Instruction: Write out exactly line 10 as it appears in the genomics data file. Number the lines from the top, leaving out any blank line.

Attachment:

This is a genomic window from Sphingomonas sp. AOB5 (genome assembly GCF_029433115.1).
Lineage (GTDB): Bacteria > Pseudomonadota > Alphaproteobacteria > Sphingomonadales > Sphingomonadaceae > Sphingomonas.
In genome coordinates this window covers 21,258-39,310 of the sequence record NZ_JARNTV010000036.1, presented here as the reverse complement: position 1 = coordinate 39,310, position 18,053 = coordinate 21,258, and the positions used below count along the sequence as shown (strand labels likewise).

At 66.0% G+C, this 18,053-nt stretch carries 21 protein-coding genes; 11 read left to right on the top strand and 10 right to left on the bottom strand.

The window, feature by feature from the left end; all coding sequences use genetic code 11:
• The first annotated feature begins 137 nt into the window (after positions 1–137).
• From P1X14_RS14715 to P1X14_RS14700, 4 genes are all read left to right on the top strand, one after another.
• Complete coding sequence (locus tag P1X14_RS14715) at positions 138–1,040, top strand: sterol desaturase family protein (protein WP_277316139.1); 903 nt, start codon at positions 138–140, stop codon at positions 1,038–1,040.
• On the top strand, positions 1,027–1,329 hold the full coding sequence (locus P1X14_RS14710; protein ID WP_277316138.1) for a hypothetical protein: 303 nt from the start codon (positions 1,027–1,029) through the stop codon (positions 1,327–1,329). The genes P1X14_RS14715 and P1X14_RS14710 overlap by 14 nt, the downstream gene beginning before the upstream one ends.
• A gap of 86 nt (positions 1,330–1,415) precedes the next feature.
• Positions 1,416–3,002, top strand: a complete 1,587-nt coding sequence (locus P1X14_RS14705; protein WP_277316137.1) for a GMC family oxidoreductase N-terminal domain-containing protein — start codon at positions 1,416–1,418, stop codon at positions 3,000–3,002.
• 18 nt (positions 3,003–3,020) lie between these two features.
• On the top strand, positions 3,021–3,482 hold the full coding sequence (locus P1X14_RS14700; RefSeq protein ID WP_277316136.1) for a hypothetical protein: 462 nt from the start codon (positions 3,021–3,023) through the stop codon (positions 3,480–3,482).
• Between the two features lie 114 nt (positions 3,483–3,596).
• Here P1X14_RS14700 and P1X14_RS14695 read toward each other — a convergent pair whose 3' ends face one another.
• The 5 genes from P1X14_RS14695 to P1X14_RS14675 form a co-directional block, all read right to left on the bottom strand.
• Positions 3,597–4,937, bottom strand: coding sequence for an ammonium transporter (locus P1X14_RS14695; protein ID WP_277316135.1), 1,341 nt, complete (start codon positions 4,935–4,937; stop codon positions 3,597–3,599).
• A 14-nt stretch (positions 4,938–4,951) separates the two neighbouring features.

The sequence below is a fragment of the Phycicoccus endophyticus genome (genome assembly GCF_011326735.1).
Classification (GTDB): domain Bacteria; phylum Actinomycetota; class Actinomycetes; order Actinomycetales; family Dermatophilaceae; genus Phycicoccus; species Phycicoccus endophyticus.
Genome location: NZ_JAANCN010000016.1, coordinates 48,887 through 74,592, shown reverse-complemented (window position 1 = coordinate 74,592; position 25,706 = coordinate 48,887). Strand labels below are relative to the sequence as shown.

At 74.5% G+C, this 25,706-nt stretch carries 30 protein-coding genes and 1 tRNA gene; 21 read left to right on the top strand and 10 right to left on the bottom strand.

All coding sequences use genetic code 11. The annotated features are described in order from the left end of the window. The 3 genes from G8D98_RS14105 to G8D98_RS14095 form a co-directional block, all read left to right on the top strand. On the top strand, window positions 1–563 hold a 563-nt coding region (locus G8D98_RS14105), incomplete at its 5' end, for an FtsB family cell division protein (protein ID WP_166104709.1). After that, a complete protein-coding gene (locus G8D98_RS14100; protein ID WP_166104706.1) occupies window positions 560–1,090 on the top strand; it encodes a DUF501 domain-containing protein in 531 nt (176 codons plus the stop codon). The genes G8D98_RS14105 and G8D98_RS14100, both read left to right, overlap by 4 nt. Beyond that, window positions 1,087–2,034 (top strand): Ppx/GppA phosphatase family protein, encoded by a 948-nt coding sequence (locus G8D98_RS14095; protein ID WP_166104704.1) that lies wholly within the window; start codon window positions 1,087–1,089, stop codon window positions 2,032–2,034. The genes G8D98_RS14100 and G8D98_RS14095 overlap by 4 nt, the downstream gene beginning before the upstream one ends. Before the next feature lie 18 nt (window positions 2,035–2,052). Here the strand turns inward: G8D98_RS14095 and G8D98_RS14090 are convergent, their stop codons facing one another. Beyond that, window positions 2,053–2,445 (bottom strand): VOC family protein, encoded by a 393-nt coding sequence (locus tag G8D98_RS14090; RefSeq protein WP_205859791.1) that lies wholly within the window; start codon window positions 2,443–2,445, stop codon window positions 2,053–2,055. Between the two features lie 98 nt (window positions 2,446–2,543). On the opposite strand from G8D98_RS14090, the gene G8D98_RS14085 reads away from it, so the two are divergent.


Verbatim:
• A gap of 86 nt (positions 1,330–1,415) precedes the next feature.